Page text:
The boy’s favorite smell was the smell of leaves burning, that mossy, earthy smoke, even though you weren’t supposed to burn them (because drought? Because the only fire department was the volunteer one, next town over? Because, like Grandpa Dwight said, the goddam feds tying everything up with regulations?), but people still did, those long, late afternoons when the sky was shot through with salmon and purple, scudding clouds drifting past pine tops like dispersing smoke. Leaves were everywhere then, thick hillsides of trees be-leaved and unleaving, leaves that shook and shivered in October wind but still hung on, leaves that sighed and sank, velvetly, into dampish grass, those shadowed spots where dew was slow to leave. Leaves in the neighbor’s yard, raked and regimented. Leaves in the boy’s own yard, that he was supposed to rake but mostly forgot to, or said he forgot; leaves left where the wind tossed them, blown into cement wells that scooped out the ground before small-paned, smoke-glassed basement windows you could imagine a prisoner or hidden fugitive peeking out of, hungry for light. Best of all was the abandoned schoolyard across the street, luxurious with leaves, thick-trunked oaks leaning against chain-link fences, and the bumpy, root-cracked driveway where the boy rode his bike through a surf of leaves just to hear them crackle, coasting with his feet off the pedals, his arms out airplane style—no hands!—and the little old man walking his waddling old dog, who told him, “Enjoy that body while you still have it.”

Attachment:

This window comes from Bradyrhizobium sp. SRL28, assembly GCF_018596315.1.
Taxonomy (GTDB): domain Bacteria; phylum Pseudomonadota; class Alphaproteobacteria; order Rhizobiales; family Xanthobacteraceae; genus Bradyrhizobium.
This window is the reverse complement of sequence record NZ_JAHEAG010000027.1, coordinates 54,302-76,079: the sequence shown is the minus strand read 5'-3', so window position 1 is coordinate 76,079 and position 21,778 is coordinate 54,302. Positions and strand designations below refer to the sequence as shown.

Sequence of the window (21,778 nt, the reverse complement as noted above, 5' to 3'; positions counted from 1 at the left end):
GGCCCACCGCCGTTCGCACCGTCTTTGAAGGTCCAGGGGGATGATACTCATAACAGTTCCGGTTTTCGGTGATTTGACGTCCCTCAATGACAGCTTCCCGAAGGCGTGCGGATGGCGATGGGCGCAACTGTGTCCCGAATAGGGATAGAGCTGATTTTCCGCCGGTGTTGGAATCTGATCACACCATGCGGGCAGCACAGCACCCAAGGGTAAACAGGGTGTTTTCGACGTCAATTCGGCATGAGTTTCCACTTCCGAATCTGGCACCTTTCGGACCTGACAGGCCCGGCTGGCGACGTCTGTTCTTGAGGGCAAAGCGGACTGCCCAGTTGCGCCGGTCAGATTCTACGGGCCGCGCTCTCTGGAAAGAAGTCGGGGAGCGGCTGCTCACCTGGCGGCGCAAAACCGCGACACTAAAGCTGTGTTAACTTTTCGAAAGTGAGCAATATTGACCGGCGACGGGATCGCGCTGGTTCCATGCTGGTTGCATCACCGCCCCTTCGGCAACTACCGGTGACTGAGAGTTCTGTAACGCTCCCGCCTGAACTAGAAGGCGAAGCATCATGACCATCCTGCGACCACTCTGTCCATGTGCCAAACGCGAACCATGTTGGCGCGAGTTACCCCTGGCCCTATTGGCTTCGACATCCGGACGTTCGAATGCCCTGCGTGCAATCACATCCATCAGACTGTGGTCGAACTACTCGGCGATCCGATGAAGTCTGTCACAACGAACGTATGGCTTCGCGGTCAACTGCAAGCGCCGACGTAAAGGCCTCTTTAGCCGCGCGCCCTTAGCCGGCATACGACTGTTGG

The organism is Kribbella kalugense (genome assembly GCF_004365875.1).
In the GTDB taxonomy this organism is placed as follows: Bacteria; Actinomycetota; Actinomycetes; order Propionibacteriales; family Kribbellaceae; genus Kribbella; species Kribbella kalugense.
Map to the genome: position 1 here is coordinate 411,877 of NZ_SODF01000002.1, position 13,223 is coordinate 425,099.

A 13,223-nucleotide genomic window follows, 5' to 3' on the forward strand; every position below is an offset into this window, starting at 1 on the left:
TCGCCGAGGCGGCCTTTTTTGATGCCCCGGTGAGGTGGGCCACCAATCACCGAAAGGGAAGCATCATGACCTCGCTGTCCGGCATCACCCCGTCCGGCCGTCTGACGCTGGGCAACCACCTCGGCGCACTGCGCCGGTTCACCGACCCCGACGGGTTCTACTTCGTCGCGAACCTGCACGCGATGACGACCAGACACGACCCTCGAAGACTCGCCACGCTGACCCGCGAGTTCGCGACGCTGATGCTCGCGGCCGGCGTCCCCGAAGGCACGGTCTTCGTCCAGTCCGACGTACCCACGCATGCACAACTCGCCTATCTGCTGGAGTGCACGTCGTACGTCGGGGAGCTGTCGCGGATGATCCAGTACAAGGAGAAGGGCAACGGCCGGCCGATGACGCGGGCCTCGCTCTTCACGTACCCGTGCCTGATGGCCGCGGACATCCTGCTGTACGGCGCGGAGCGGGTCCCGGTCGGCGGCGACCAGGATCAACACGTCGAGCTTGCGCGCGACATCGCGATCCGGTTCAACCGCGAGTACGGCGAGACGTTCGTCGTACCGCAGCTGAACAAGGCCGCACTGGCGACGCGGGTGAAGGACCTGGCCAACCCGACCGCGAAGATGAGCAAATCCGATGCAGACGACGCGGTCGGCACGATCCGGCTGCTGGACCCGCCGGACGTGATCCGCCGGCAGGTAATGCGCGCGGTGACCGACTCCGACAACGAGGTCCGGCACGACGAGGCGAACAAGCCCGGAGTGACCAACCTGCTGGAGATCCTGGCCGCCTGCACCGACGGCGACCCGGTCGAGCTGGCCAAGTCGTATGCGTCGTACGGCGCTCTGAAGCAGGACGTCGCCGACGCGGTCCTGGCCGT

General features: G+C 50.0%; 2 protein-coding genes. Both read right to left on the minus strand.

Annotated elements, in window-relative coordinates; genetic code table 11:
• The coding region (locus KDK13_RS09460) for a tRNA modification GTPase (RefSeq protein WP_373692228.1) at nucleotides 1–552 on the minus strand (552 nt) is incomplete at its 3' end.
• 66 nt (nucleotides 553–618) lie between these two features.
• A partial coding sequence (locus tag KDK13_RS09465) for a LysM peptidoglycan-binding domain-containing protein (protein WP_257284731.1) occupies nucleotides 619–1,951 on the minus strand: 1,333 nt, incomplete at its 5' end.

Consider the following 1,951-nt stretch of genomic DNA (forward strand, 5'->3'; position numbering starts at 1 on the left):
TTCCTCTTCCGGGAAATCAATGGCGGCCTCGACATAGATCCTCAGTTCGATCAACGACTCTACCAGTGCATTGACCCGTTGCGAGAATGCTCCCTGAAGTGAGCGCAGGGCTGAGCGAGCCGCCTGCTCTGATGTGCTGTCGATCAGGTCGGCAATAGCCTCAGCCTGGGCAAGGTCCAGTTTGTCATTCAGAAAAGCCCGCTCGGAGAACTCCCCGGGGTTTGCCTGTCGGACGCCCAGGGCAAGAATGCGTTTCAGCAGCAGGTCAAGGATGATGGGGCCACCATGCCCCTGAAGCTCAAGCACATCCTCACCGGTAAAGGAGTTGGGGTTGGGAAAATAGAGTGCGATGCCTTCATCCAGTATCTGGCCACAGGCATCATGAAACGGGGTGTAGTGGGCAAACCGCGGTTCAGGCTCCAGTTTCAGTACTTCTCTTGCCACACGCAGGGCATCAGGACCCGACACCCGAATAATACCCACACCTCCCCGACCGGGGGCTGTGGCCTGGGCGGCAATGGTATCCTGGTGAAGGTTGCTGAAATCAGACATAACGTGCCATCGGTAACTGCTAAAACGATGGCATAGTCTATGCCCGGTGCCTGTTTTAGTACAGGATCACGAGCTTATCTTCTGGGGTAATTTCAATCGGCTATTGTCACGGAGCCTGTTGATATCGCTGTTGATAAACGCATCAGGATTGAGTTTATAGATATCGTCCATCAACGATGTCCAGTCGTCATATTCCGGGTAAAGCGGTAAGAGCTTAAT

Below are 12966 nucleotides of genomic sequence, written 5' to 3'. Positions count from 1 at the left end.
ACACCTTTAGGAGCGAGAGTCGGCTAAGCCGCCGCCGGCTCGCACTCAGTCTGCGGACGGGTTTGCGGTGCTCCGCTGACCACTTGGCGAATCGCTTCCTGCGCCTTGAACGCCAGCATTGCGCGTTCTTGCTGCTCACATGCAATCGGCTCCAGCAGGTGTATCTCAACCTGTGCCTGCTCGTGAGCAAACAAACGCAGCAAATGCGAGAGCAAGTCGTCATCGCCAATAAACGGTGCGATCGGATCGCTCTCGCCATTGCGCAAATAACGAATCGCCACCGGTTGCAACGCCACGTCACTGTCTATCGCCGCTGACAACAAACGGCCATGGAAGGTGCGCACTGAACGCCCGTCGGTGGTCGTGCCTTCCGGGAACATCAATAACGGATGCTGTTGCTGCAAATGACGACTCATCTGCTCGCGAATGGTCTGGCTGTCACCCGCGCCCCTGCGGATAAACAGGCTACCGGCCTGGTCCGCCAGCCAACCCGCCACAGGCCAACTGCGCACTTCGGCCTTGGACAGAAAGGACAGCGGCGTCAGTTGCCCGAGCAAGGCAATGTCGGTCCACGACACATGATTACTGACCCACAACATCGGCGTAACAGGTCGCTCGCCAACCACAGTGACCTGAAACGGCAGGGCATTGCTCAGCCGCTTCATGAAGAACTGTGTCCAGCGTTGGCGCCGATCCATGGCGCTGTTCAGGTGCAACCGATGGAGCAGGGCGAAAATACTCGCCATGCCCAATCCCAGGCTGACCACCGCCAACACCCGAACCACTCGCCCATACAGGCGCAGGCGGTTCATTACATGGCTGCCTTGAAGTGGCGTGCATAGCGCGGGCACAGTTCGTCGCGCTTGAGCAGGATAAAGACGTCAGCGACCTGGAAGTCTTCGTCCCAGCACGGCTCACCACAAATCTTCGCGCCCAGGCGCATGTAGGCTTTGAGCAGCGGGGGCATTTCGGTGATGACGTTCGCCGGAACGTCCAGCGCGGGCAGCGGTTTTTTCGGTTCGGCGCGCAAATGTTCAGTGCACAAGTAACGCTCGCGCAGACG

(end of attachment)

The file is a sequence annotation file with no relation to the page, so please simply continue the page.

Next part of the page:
How many nights after that did the boy lie awake in the long autumn dark, wondering what the old man meant, enjoy that body while you still have it, mixing it up with words half-heard in hard, varnished church pews on drowsy Sunday mornings—This is my body, which shall be given up for you—and the boy sitting and kicking his feet (or were they his?), cracking his knuckles, and wondering, if this body was not his own, then whose was it? Would someone else, someone like that old man, come to take it back, and where would the you inside you go if you had to leave? Would you find some new green shoot to grow into or would you blow away, like russet oak leaves, yellow birch, scarlet maples; whirl-winded, edge-drifted, crinkled and crackled, raked, piled, hilled, jumped into, sometimes peeking through a crust of snow, always there until they weren’t, until the snow melted and the ground was springy and soft, re-greened, and you might wonder, if you took time to wonder, where those old brown leaves had gone, why you’d never even seen them leave.